Gotham Red Queen review Season 3, Ep. 7

Red Queen had some notable moments as well as a potentially great twist, but it ventured a little too far off the weird end even for Gotham.

Maybe the biggest problem was incapacitating Gordon for so long in a demented nightmare courtesy of Jervis Tetch’s Red Queen hallucinogen. In a lot of ways, Gotham has used Tetch methods interchangeably with Scarecrow. The Mad Hatter of the comics is hardly as interested in psychological breakdowns of his victims as Tetch is here.


The Arkham Asylum homage sequence had some inspired bits — most notably Barbara being Gordon’s guide. So far this season, Erin Richards’ nutty portrayal of Barbara has been a blast in even the smallest doses. Only Gordon’s chat with his father was useful. The family dinner with Lee and their kids felt aimless and the scenario with Bruce and the war zone was just bizarre.

If anything, the trip through Crazytown was probably cathartic for Gordon as he was getting it from all sides in the real world. Both Lee and Valerie knew what he was doing when he told Tetch to shoot Lee — that he knew Tetch would shoot Valerie instead. That was a sensible reason for Valerie to break things off with him, but I liked the dynamic of their relationship more than what will likely be numerous scenes of Gordon fawning over Lee.

gotham red queen review-barnes-bullock-and-gordonEven Bullock was fed up with Gordon’s act. Bullock called Gordon out for randomly popping in like a cop but being too afraid to return to active duty. It was a very nice touch to have Barnes and Bullock to be the ones to stop Tetch from exposing Gotham’s elite to the Red Queen and arresting him. As much as Gordon deserved to bust Tetch, it was about time the Gotham City Police Department got a win without Gordon’s involvement. Hopefully Barnes will get another one if Lucius Fox can come up with an antidote to Alice’s infected blood faster than the initial prognosis.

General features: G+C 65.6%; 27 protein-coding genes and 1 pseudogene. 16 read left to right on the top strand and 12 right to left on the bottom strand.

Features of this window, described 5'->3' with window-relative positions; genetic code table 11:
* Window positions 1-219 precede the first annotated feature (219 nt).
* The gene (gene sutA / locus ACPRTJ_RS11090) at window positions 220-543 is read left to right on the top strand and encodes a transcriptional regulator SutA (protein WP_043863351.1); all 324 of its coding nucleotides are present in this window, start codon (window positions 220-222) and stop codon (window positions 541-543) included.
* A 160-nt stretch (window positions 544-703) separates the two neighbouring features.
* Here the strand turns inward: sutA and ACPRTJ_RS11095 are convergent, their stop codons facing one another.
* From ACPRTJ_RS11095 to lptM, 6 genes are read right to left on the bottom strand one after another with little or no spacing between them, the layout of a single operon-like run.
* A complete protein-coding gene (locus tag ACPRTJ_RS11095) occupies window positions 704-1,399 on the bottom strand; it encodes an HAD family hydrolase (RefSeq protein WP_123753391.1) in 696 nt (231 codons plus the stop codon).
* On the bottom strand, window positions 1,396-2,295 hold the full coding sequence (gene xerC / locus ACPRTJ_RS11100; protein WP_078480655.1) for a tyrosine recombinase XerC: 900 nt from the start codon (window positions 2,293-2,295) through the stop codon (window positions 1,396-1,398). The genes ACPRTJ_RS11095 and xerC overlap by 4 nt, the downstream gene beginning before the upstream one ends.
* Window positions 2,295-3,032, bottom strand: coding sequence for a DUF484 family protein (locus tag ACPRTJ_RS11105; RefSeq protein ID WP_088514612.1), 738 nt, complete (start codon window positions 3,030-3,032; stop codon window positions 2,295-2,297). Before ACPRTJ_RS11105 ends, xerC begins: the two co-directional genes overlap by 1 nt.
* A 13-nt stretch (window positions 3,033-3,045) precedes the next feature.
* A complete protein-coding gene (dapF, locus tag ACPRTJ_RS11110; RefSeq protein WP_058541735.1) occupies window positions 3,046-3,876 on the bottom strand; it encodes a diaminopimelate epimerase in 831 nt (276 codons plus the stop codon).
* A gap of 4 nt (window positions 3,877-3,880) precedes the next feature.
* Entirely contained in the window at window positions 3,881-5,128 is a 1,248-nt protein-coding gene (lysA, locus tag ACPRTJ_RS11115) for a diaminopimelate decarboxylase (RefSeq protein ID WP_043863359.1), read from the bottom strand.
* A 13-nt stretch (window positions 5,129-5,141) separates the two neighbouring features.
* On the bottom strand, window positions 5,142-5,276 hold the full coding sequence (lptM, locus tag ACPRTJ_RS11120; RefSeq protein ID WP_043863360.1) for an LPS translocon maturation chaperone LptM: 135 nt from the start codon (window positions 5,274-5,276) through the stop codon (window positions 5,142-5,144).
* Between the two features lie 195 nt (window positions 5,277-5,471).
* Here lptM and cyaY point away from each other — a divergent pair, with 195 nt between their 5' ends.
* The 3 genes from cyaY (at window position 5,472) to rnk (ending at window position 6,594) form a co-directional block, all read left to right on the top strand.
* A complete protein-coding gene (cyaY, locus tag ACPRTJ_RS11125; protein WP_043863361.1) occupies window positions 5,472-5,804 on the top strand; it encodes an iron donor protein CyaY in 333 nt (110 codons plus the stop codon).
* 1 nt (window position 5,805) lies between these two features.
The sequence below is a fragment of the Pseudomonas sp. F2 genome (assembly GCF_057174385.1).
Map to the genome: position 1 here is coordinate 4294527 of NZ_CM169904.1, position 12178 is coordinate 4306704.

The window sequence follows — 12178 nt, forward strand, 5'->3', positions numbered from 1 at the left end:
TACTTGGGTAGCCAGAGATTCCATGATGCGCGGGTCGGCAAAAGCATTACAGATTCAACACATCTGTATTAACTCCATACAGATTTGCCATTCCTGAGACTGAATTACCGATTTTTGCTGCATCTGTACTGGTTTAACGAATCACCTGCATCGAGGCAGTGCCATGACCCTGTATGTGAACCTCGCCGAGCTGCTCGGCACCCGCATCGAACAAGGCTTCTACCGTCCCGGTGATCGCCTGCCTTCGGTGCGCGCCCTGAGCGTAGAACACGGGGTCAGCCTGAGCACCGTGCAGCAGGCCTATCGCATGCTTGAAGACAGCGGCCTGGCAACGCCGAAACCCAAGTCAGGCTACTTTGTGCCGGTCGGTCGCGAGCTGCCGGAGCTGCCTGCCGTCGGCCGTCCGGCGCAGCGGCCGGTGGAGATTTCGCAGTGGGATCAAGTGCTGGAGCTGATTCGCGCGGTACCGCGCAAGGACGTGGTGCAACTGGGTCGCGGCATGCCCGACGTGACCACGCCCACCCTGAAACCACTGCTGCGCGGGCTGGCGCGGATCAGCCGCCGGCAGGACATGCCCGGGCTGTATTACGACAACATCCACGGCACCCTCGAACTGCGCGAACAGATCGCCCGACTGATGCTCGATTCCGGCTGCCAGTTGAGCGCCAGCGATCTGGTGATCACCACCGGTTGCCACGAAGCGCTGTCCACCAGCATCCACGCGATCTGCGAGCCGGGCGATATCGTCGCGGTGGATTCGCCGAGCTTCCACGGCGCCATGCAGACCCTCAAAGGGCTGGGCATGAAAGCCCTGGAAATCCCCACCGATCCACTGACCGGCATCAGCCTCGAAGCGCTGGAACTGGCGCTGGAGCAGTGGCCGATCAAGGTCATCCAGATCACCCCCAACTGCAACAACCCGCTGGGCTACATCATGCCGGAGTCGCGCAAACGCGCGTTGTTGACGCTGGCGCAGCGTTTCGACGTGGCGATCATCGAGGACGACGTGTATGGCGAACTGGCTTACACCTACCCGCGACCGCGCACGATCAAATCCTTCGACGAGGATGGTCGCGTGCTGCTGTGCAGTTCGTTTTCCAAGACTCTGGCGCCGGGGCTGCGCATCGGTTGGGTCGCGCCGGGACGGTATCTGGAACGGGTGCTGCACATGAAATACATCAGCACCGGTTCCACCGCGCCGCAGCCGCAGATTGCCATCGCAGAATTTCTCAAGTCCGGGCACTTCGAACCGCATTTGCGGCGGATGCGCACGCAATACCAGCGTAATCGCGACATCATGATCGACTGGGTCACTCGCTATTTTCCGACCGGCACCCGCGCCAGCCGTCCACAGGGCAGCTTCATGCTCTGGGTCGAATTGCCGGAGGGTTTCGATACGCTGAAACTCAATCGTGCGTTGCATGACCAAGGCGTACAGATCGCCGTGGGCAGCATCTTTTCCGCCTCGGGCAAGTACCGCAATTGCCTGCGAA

Another episode in and I’m now convinced this Oswald/Nygma subplot is a waste. Last season, Nygma really became a player beyond awkward comic relief. Oswald never gets to do anything more than pine for someone’s affection between random teases suggesting he’ll finally cut his dependency issues to become a real player. The great character from Season 1 and 2 has become a goof. Instead of plotting to gain control over Gotham’s underworld, Oswald is now focused on breaking up Nygma and his new girlfriend. It’s possible that some of this frustration stems from the soap opera feel to a situation Oswald could easily end by simply killing Isabella.

With everything else going on, Bruce’s first time cooking a meal for Selina felt wasted. This was a significant moment in their relationship and it was treated more like a throwaway subplot to have Bruce appear.

gotham-red-queen-review-nygma-and-oswaldThe final meeting of the episode was much more interesting. Kathryn, the spokesperson for the Court of Owls, met with presumably the Owls’ leader who may or may not be Papa Gordon back from the dead. Moving the Court storyline from Bruce to Gordon is a savvy move so Gotham can at least entertain the notion of remotely sticking to established comic book continuity.

Red Queen played out more like a transitional episode that might look better in hindsight in the larger context of the season. It marked the conclusion of Tetch’s initial threat, ended Gordon and Valerie’s relationship and returned Gordon to the GCPD. All while hinting at the next big menace Gordon, Bullock and company will have to deal with in future episodes. On its own, there were some nice bits, but it lacked the punch of previous episodes.

Rating: 7 out of 10

Photo Credit: Nicole Rivelli/FOX

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